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I am presenting tabular data. One column represents the size of a shape, however the shape itself may be a line, area, or volume. So size values can be in units mm or mm2 or mm3. However, I only display the values, not the units, in the table. For example:

| Type   | Size (mm) |
|--------|-----------|
| Line   | 123.4     |
| Area   | 456.7     |
| Volume | 234.5     |

There is a lot of confusion from users about the use of "Size (mm)". Some users will tend to only generate Area shapes, so they think it's a mistake that it says "mm" and not "mm2", etc. However, any user can make any shape and it is common for a table to be filled with different shape types.

I like putting "(mm)" in the heading because it conveys at least that the data is in some dimensions of millimeters, but this is also the source of the confusion.

Do I just remove "(mm)"? Add a tooltip? The table has a lot of columns already, so breaking it up into separate columns isn't a great option either -- and besides, all the values represent the same concept of "Size", just in different dimensions. I also don't want to add the units to the table cells, because that would prevent someone from copy/pasting the data into Excel.

Any good ideas for a solution to this?

7

When mixing data units, explicit is better

It's very easy to confuse mixed units in a table, so best practice is to make the units explicit.

  • If you can avoid this situation (e.g. using sections or different columns) that is usually better. But sometimes it's unavoidable because of space constraints, or for other reasons.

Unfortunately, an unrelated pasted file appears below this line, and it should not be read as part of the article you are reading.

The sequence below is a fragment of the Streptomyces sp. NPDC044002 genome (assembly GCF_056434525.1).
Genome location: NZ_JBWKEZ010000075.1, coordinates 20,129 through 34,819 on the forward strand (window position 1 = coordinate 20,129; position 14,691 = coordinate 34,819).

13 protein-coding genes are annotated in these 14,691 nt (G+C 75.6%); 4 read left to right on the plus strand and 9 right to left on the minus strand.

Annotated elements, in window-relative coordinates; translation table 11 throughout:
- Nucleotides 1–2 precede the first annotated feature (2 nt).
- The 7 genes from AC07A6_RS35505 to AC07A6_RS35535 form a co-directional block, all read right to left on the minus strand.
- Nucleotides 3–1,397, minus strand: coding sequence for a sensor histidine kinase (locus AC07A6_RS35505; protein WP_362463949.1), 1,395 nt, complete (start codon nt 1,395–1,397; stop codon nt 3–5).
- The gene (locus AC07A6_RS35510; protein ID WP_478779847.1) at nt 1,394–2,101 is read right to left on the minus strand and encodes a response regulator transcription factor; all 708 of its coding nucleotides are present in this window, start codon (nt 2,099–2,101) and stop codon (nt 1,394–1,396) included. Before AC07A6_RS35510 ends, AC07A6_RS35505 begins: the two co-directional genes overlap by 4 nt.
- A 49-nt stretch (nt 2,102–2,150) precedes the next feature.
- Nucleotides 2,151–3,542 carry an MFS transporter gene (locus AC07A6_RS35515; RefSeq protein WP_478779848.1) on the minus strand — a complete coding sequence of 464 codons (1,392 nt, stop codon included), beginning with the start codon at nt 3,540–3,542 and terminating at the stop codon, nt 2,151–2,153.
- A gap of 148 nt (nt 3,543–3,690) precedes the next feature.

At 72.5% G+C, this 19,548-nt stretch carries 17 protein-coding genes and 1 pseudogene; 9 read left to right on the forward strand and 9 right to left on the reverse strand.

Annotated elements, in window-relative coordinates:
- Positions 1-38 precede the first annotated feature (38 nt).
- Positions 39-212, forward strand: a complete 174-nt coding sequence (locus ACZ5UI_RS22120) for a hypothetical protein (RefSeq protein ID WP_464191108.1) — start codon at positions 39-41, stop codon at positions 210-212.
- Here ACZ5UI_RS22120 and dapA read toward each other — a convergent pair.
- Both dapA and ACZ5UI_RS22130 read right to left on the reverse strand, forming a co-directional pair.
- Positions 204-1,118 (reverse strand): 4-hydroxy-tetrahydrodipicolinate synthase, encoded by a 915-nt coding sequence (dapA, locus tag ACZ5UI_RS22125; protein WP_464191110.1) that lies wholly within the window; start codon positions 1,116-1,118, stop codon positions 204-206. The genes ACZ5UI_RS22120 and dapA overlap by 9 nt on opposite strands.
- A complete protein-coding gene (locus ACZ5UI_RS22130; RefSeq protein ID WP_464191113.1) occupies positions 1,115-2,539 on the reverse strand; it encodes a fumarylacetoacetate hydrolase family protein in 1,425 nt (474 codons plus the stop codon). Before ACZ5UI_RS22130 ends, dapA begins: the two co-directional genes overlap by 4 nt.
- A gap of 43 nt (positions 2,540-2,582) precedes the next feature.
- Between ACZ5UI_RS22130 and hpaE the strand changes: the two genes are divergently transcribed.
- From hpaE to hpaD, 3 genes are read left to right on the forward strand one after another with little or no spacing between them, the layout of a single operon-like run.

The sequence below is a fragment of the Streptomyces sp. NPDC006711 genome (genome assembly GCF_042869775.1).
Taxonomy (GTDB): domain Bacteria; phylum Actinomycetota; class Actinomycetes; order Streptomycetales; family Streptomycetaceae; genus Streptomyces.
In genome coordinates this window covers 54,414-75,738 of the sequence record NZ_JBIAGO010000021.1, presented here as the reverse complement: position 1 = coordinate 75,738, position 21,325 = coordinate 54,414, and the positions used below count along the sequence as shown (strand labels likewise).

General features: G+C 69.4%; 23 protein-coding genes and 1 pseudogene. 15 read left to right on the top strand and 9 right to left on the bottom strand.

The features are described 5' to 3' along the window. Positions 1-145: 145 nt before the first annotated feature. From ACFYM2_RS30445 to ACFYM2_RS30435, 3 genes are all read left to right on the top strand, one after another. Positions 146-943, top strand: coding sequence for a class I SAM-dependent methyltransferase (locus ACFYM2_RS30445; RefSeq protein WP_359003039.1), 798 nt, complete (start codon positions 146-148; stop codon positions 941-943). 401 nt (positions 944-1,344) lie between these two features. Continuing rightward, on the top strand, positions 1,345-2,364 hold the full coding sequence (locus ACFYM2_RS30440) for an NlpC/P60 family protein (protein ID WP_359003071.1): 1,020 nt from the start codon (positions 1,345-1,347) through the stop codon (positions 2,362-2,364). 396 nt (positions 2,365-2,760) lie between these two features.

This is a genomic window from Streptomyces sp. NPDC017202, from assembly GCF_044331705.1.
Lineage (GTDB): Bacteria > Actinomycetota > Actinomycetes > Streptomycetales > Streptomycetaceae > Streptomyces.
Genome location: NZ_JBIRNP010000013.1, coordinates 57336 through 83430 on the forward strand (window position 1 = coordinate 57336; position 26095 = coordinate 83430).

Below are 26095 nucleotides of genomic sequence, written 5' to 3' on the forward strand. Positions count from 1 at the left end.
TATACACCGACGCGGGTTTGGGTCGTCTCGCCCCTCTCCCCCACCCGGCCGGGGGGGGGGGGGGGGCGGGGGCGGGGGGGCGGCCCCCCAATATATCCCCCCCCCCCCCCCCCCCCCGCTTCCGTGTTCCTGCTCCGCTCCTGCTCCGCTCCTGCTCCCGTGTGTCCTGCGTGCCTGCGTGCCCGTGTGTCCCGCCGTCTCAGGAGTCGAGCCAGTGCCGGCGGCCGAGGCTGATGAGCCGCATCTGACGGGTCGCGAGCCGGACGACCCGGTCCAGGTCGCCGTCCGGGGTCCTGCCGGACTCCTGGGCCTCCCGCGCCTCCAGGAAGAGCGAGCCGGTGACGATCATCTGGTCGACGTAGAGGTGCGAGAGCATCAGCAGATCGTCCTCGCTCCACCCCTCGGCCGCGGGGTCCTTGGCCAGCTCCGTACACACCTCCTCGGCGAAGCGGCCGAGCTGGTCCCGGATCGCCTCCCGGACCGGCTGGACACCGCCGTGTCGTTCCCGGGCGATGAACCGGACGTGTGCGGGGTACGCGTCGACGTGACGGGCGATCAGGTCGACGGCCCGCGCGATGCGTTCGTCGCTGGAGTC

• Avoid using icons because it actually increases, not decreases the complexity of an already-complex table with mixed units.

A good practice is to use grid alignment to distinguish the units.

Here are a few examples of explicit, grid-assisted layout:

enter image description here

  • I love your Answers but just curious what tool do you use to come up with these mockups? Sketch? – Mervin Johnsingh May 16 '15 at 20:57
  • 1
    Mervin thanks much. Right now I use PowerPoint with an extensive template (.potx) file to hold a large palette of visual elements I can copy and paste to build things quickly. Have used other tools over the years but for my design process I haven't found anything faster! – tohster May 16 '15 at 21:36
  • +1 for the explicit units. If you don't want users to copy the units in a copy&paste operation, there are other ways to do that, depending on your format. In HTML you wrap the units in a separate span and disable selection for that span using css or javascript. – illuminaut May 16 '15 at 23:21
  • I'd prefer the explicit units as well. The visual icon suggestion I made, can lead to ambiguities. – Adnan Khan May 17 '15 at 11:04
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A simple icon can clarify what units are implied in each case. This should solve the problem of the user inadvertently copying the units along with the actual value, and get a quick mental feedback of what's to be expected:

enter image description here

EDIT: See Tohster's answer below, which appeals to me as the better solution.

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A quick solution is to get rid of the type column and just have different size columns:

enter image description here

But you mentioned that it will have a lot of columns so maybe the better solution is to seperate the table into one per type:

enter image description here

The reason for these two ideas come from one question I have with your current table concept: Why do you have a table with incomparable rows? What's the purpose of it? That's why the (mm) in the header is inaccurate and confusing for people. They expect the same type and thus comparable values in the column, which would make it easier for them to quickly understand what they see.

Consider splitting the table because it makes it a bit more useful when it comes to comparing and quickly understanding the data. If that's not the purpose of this table, why using a table at all?

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